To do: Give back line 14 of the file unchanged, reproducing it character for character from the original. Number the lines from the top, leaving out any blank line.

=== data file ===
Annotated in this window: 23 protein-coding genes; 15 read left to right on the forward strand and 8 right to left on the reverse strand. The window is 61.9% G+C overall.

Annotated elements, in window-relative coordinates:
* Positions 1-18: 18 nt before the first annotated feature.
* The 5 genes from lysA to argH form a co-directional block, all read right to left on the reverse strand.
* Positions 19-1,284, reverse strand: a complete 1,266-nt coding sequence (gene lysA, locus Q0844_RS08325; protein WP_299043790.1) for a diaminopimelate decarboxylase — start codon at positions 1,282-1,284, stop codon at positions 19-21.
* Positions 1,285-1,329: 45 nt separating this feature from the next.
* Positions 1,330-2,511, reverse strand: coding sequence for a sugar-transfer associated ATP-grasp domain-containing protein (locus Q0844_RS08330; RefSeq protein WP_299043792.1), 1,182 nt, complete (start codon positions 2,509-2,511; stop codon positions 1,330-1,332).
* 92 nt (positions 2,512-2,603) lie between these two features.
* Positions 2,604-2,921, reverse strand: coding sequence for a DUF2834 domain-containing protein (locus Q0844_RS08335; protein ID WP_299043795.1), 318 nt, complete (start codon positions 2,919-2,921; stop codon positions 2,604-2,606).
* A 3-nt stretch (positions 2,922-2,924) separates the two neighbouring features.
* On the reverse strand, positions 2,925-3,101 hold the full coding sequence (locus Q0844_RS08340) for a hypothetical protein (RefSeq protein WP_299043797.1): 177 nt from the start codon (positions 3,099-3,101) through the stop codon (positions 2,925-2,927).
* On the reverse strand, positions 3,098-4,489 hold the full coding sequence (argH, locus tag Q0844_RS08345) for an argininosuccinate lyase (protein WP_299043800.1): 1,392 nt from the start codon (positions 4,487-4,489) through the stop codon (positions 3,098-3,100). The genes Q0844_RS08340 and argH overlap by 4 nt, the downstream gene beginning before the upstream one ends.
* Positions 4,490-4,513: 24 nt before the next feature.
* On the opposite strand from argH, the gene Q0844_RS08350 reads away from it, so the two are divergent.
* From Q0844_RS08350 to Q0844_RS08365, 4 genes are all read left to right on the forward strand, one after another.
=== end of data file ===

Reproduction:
* On the opposite strand from argH, the gene Q0844_RS08350 reads away from it, so the two are divergent.